Trump and the Politics of the Present

Dear Editor:

Those who write political commentary must see Donald Trump as a journalistic “mother lode”. If I wrote for a living I wouldn’t know where to begin.

Perhaps Maya Angelou’s, “When I show you who I am, believe me the first time” would be a good place to start. Though it went over many heads, when he called a Hispanic maid “Miss Housekeeping”, it inadvertently suggested to me that he judges people in part by how they make a living.

Mr. Trump has repeatedly shown he believes –as some wealthy people do—that he is above the law.

But how many wealthy people are arrogant enough to brag that they are so rich and famous that they can get away with groping women randomly? How many would say they could shoot someone on Fifth Avenue and not lose a single vote? Of course, he was only joking. Has his refusal to reveal his tax returns while running for the Presidency been a joke as well? On whom?

Does the $25,000,000 Trump University settlement suggest Mitt Romney’s characterization of him may be on the mark?

After following him casually for over twenty years, one might have a difficult time taking him seriously. My son knows contractors he stiffed in Atlantic City in the 1990’s. He was for the Iraq War before he was against it. Obama pulled out of Iraq too soon. At the time, it was, “We should declare victory and leave”. George W. Bush was responsible for ISIS during the primaries. Obama and Clinton were responsible for ISIS during the campaign. Ted Cruz’s father was connected to the Kennedy assassination. Hillary is unfaithful to Bill, etc, etc, etc.

Guess what? We have to take him seriously now! I have very educated republican and democratic friends who voted for him. The top Senate republican on the Intelligence Committee, Richard Burr, said this week, “I have never said this publicly, but I voted for him”.

Each of us will judge for ourselves, but much of what I see him doing is about making himself short term political “hay” for which the entire country will eventually pay.

Foreign policy is an example. Giving right wing ideologue, Benjamin Netanyahu (whom Leah Rabin blamed for her husband’s 1995 assassination by Yigal Amir), encouragement to stonewall against what the King of Jordan said this week is the only answer to Middle East peace—a Palestinian State—may be as troublesome in the long term for Americans generally as Ronald Reagan’s “Strategic Partnership “ with Israel. Expanding Jewish settlements on the West Bank is to Hamas, Hezbollah, al Qaeda, the Islamic Brotherhood and ISIS types what aviation fuel would be to a brush fire.

Bans against immigration from predominantly Muslim nations until we can “figure out what the hell is going on” are an affront to the many millions of Muslims who have long seen the United States as an inspiration. Among other things, what it will succeed in doing is aid in extremist recruiting by helping radicalize naïve Muslim youth. But it sounds good in the present and is consistent with campaign rhetoric.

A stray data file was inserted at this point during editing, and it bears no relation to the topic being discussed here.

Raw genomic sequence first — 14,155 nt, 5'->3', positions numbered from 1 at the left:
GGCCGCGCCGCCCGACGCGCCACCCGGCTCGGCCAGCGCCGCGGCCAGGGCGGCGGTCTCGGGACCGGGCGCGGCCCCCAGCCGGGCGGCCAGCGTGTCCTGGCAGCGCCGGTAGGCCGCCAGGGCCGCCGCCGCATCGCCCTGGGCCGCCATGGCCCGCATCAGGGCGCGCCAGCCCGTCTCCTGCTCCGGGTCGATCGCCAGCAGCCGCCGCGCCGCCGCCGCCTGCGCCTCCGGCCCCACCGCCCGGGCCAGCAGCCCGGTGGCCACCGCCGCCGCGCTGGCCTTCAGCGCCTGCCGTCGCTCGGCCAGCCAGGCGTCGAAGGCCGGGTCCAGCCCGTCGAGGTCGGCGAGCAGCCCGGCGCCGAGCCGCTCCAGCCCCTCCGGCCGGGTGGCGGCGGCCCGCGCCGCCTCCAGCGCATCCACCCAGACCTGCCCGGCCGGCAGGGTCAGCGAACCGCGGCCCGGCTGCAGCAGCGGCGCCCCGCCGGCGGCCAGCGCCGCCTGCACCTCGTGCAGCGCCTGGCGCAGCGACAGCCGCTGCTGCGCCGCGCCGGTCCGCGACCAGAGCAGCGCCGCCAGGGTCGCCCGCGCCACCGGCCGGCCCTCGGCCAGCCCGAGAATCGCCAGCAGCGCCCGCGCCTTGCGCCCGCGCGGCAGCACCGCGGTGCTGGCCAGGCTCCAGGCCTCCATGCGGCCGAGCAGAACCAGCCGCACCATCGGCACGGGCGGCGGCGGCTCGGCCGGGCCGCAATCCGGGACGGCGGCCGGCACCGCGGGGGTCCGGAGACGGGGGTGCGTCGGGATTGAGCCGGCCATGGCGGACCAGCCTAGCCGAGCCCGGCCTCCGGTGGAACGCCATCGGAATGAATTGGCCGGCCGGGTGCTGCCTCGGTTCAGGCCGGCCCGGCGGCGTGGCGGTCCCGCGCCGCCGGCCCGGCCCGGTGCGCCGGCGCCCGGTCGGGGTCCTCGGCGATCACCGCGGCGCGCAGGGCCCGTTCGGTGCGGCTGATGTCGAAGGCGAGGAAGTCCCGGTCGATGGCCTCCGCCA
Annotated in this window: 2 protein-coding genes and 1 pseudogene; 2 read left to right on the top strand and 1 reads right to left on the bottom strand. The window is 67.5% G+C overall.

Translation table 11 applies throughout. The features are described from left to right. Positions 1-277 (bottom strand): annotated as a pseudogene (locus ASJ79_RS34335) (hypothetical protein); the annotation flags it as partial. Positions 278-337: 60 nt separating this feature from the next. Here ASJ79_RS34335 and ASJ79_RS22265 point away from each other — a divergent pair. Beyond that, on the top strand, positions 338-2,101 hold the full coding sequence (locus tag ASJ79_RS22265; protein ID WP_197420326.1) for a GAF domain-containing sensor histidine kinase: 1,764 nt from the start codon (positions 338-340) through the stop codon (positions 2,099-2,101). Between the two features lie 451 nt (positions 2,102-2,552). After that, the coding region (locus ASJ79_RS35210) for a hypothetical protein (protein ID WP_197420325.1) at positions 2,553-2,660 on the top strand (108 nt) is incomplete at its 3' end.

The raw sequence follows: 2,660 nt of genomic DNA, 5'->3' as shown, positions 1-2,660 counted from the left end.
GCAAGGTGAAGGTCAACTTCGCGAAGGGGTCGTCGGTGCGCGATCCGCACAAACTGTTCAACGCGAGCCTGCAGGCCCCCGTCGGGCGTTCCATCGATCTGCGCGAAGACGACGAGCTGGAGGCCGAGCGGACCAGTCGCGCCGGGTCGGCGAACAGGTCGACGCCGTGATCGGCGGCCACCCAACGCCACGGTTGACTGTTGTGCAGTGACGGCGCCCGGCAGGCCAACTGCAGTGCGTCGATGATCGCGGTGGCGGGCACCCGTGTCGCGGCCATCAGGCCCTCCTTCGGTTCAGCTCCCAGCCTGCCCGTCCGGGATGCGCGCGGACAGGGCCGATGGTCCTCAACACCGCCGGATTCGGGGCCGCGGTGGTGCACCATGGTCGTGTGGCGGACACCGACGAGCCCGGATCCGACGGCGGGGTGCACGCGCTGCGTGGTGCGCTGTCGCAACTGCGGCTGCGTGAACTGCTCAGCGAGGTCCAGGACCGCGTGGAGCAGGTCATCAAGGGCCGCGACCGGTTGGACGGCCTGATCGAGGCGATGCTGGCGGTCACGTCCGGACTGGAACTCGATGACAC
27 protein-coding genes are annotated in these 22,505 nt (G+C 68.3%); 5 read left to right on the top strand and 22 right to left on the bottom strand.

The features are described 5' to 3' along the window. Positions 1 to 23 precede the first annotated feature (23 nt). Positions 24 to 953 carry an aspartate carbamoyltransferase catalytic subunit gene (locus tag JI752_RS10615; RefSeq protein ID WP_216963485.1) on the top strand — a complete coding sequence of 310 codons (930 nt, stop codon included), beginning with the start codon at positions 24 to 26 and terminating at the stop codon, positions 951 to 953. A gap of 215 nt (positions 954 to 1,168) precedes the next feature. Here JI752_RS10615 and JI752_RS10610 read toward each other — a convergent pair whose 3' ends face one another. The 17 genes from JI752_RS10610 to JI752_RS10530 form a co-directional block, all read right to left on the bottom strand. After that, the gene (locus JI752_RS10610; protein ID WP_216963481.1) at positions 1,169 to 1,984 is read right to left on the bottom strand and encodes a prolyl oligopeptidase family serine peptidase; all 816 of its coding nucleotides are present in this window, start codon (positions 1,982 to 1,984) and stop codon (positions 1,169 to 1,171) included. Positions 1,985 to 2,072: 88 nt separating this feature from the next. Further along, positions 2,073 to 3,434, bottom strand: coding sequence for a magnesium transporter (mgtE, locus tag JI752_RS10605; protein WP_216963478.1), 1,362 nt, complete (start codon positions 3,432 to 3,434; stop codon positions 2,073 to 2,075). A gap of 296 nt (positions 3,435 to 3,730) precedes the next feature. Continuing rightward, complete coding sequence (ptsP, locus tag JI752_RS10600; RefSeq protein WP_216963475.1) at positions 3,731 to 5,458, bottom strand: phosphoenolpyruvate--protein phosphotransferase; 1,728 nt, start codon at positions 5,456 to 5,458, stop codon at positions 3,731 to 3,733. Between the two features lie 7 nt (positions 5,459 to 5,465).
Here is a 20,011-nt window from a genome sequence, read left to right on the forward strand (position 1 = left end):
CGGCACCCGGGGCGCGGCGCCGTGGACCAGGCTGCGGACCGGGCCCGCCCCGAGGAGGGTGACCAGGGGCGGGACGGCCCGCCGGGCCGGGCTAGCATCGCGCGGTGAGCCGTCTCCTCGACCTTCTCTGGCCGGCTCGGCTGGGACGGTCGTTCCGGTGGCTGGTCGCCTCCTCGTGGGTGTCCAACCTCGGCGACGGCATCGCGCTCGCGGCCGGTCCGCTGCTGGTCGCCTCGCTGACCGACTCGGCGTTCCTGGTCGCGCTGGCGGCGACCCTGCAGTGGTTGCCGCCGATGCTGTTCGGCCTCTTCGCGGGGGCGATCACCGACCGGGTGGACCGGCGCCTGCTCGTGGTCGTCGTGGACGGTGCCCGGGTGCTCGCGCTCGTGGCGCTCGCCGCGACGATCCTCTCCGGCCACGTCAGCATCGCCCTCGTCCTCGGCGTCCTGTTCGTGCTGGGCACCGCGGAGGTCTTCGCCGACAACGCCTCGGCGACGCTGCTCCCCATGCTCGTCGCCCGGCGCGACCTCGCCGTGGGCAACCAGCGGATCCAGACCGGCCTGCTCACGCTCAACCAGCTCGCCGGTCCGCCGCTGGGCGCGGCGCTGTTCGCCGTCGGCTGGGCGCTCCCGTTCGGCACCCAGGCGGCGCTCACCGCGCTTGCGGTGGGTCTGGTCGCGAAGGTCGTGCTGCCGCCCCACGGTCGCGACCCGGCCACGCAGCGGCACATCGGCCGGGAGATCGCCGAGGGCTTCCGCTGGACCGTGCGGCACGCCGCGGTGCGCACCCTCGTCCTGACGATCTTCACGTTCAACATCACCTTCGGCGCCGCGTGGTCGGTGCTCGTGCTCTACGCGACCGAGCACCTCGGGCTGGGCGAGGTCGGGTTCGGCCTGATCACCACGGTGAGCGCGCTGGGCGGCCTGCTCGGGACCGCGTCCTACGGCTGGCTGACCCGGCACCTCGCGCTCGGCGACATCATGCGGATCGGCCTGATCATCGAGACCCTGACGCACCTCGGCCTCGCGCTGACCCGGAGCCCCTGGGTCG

Then there is belaboring the notion that our allies aren’t paying their fair share. One has to wonder what someone as good with numbers as Mr. Trump would suggest are the values of allowing major U.S. weapons systems and military bases across the periphery of Russia. What are our air bases in Ramstein and Incirlik, and so many others, worth? What price might the nations allowing us to station Pershing II’s, our most modern fighter bombers, and air defense systems on their soil eventually pay? What political price have their leaders already paid for allowing them since the Cold War?

A long time ago, I did an NDEA Institute through the U. of R. My “research” involved determining and itemizing forward-based American military installations in Asia. At that time, we had 40,000 troops in South Korea and 115 military installations in Japan. How does one calculate their value? What might the eventual consequence of such facts be to the South Koreans and the Japanese? Who are we there to protect? How might a paranoid North Korean dictator react to them? Continually disparaging the contributions our allies make to their defense—and ours—might not sit well with populations that would necessarily be the first to go in the event of war. But putting America First seems long overdue.

Being “America First” sounds good to many of us. It plays well (remember how Romney described Mr. Trump?). The problem is that most of international politics is not as simple as the President would have us believe. Insulting allies, encouraging disrespect for Palestinians—and possibly even Kurds–and stereo- typing entire religions are a few of the things that will have consequences. Don’t think for a second that the Kremlin doesn’t love it.

But there are many more and they may be far more problematic. This is one history lesson we may not want to sleep through.

Sincerely yours,
Gary Kent
Albion, NY